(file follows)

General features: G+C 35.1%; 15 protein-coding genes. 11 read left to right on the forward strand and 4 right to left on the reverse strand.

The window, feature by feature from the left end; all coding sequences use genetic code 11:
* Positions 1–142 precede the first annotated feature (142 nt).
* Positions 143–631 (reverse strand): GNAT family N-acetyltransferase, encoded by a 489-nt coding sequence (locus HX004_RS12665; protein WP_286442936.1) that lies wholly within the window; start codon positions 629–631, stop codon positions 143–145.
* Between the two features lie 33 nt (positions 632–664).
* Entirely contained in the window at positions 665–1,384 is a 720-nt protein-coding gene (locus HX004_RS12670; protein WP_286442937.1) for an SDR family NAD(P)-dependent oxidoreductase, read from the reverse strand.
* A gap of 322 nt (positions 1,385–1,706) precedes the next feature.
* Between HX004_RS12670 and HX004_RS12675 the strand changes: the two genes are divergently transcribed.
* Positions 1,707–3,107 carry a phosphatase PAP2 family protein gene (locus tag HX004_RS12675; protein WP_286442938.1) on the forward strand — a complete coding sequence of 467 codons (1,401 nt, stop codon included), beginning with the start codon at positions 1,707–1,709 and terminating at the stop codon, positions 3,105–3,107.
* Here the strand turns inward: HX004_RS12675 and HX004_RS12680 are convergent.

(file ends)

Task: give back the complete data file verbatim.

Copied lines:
General features: G+C 35.1%; 15 protein-coding genes. 11 read left to right on the forward strand and 4 right to left on the reverse strand.

The window, feature by feature from the left end; all coding sequences use genetic code 11:
* Positions 1–142 precede the first annotated feature (142 nt).
* Positions 143–631 (reverse strand): GNAT family N-acetyltransferase, encoded by a 489-nt coding sequence (locus HX004_RS12665; protein WP_286442936.1) that lies wholly within the window; start codon positions 629–631, stop codon positions 143–145.
* Between the two features lie 33 nt (positions 632–664).
* Entirely contained in the window at positions 665–1,384 is a 720-nt protein-coding gene (locus HX004_RS12670; protein WP_286442937.1) for an SDR family NAD(P)-dependent oxidoreductase, read from the reverse strand.
* A gap of 322 nt (positions 1,385–1,706) precedes the next feature.
* Between HX004_RS12670 and HX004_RS12675 the strand changes: the two genes are divergently transcribed.
* Positions 1,707–3,107 carry a phosphatase PAP2 family protein gene (locus tag HX004_RS12675; protein WP_286442938.1) on the forward strand — a complete coding sequence of 467 codons (1,401 nt, stop codon included), beginning with the start codon at positions 1,707–1,709 and terminating at the stop codon, positions 3,105–3,107.
* Here the strand turns inward: HX004_RS12675 and HX004_RS12680 are convergent.